The reality is media outlets frequently meet with public officials. But should a person who simply set up a meeting between a client and an editorial board qualify as a lobbyist? Common sense says no. The difference is that editorial boards have their own guidelines and choose what they cover or report on. Lobbyists, on the other hand, go directly to the source to sway opinion.

PR practitioners basically are connecting the dots, middlemen so to speak. Aside from helping point stakeholders to pertinent information, or connecting people with similar or disparate points of view, we help clients define messages and better articulate their narratives. But it’s always the client’s message, never that of a PR firm.

— George Medici,

PondelWilkinson Wins Two PRism Awards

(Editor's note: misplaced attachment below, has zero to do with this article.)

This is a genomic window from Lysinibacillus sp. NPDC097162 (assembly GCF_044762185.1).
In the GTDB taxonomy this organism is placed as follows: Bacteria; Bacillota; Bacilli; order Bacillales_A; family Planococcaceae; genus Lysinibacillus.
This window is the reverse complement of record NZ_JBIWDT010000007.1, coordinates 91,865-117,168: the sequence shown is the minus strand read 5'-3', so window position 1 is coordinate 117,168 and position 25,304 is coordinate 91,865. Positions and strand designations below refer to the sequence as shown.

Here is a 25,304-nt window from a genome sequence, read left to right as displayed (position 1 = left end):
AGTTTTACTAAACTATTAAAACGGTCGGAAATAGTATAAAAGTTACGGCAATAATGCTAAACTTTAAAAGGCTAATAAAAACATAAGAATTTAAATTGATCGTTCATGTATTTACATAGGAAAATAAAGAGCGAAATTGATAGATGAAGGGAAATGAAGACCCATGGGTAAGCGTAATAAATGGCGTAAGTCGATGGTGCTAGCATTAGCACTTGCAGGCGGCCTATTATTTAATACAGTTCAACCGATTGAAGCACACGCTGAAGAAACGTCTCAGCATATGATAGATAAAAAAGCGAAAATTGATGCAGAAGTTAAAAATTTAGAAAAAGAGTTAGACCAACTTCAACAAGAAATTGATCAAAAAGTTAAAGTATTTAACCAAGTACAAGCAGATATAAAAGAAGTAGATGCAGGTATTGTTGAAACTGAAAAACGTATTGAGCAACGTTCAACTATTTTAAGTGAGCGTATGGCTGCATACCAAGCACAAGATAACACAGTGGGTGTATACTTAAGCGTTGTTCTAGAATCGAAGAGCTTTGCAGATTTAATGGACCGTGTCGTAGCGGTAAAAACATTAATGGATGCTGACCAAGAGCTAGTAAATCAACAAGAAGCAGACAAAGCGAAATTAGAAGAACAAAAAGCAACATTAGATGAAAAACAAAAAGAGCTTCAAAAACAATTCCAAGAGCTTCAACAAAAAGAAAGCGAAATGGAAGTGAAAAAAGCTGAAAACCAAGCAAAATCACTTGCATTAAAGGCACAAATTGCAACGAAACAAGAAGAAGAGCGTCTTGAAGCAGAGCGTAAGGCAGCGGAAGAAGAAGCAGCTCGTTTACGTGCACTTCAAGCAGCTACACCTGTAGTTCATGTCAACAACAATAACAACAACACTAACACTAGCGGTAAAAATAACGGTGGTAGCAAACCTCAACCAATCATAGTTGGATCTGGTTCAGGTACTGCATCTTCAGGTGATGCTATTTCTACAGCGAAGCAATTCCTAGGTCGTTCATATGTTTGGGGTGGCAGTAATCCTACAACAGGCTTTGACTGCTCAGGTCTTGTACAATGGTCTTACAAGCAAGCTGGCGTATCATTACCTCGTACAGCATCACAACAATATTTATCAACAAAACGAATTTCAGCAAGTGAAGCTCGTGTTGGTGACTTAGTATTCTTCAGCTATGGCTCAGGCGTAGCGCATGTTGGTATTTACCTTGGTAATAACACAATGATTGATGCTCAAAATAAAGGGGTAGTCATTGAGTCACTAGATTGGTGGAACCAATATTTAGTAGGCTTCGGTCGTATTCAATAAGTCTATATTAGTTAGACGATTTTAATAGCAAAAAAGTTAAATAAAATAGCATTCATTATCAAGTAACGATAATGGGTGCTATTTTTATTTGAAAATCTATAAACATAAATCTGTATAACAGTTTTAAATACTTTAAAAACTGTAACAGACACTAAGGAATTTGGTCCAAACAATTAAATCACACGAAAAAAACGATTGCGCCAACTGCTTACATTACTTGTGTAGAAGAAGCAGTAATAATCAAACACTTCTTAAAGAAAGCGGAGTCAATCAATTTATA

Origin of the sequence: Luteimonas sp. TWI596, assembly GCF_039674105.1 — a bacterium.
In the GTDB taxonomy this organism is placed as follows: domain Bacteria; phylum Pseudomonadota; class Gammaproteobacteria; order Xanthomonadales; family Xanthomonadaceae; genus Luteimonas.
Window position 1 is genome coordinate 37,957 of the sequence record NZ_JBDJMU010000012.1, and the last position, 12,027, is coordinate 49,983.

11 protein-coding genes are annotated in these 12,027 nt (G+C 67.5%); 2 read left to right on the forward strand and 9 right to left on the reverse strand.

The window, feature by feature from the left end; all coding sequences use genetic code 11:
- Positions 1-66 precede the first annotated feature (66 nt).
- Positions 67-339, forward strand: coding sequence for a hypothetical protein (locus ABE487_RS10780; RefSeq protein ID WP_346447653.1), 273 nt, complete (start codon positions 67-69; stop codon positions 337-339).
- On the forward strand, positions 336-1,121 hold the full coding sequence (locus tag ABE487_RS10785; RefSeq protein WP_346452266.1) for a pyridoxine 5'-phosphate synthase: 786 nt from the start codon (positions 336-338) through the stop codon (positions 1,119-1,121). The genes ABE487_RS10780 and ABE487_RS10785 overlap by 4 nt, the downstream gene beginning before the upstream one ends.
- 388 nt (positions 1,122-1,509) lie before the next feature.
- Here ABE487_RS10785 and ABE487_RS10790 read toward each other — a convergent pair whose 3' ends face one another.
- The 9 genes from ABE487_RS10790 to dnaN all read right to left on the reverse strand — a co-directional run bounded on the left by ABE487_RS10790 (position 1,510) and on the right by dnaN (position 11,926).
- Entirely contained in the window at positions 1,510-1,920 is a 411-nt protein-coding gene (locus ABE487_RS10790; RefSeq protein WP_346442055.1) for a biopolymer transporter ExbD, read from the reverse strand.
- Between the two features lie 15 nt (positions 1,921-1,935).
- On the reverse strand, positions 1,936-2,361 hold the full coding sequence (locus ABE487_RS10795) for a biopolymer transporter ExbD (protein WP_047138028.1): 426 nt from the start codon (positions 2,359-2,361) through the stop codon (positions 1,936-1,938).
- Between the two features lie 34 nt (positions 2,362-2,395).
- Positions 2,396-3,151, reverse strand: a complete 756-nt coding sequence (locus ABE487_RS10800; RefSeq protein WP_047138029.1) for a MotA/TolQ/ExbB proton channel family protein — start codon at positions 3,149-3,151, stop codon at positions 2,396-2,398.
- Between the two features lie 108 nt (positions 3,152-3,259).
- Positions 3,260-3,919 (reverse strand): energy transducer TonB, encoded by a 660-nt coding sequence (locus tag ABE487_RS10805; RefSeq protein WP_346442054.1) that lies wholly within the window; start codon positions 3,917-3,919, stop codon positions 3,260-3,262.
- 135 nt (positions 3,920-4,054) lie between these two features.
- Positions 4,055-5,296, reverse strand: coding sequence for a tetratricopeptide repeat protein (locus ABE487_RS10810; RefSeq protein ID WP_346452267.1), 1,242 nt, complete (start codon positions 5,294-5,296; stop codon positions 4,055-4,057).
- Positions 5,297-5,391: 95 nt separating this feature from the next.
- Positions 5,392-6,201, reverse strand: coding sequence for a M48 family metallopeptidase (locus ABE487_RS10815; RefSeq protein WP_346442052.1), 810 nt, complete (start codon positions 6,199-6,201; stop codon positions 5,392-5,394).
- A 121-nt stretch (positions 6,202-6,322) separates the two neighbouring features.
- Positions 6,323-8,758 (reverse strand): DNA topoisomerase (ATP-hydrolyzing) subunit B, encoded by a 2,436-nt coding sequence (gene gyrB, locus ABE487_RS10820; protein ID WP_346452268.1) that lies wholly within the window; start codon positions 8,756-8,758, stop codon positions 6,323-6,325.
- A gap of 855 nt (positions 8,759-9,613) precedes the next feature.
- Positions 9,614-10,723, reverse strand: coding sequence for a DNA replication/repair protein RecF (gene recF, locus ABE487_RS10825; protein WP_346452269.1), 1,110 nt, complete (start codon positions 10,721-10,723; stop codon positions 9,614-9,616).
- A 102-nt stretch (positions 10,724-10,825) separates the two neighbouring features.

PRism Awards

PondelWilkinson received two PRism awards this week at the 48th Annual Public Relations Society of America – Los Angeles chapter awards show.  The awards recognize reputation/brand management in investor relations for Market Leader, Inc. (Nasdaq: LEDR), a provider of online technology and marketing solutions for real estate professionals, and digital PR tactics/webcasts for Physician Therapeutics, a division of Targeted Medical Pharma, Inc., which is a specialty pharmaceutical company that develops and sells prescription medical foods for the treatment of chronic disease.

The Real Deal on Public Relations

New York Times advertising columnist Stuart Elliott may finally have given the public
relations industry some needed street cred. His November 20th bylined article, “Redefining Public Relations in the Age of Social Media,” discussed why the Public Relations Society of America has embarked on its own campaign to change the definition of “public relations.”
This blogger over the years has had several conversations with Stuart about the importance of public relations (PR) long before this recent column, prompting the need for more coverage on the industry since it has become more integral to the marketing efforts of brands and organizations.